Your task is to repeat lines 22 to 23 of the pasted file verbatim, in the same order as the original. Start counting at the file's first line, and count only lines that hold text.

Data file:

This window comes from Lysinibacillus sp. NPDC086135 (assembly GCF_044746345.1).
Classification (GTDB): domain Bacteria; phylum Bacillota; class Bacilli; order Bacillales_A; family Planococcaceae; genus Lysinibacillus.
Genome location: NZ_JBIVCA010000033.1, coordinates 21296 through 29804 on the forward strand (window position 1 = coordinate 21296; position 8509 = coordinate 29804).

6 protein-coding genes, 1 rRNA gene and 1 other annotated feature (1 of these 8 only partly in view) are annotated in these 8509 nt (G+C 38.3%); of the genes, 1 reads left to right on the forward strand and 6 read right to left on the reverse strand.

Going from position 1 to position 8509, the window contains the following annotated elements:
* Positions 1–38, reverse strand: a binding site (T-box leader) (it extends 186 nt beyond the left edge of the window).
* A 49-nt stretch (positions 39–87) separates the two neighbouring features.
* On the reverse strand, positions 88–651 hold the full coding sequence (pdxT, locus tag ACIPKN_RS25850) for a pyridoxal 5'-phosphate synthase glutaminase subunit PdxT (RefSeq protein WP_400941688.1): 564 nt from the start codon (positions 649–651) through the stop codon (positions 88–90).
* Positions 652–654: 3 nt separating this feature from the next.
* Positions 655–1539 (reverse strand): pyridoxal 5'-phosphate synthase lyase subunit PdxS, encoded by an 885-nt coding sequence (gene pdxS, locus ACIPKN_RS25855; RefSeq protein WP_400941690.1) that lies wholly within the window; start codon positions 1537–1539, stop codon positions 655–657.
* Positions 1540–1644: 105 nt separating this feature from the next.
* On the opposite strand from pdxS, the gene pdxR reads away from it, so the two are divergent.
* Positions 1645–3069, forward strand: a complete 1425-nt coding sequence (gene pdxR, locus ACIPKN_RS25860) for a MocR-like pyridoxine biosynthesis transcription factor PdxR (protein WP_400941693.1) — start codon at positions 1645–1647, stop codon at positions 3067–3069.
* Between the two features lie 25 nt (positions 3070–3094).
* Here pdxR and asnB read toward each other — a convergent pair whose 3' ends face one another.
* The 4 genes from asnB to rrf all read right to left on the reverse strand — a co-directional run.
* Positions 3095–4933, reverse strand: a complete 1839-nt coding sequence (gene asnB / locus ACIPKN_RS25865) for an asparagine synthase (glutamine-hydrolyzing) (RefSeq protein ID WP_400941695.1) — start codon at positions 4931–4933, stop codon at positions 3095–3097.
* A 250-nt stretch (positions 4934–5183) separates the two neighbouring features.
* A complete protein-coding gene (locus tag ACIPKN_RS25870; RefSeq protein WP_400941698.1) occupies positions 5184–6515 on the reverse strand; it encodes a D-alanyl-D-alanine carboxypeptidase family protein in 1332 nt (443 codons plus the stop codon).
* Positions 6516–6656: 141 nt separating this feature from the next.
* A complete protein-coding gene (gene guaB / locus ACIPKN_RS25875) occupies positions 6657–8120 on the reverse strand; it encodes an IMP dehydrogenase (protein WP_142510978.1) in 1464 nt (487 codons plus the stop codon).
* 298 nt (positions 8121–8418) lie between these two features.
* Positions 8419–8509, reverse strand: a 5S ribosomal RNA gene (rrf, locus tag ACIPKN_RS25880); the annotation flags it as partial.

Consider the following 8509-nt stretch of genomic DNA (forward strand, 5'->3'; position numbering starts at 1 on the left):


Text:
* 298 nt (positions 8121–8418) lie between these two features.
* Positions 8419–8509, reverse strand: a 5S ribosomal RNA gene (rrf, locus tag ACIPKN_RS25880); the annotation flags it as partial.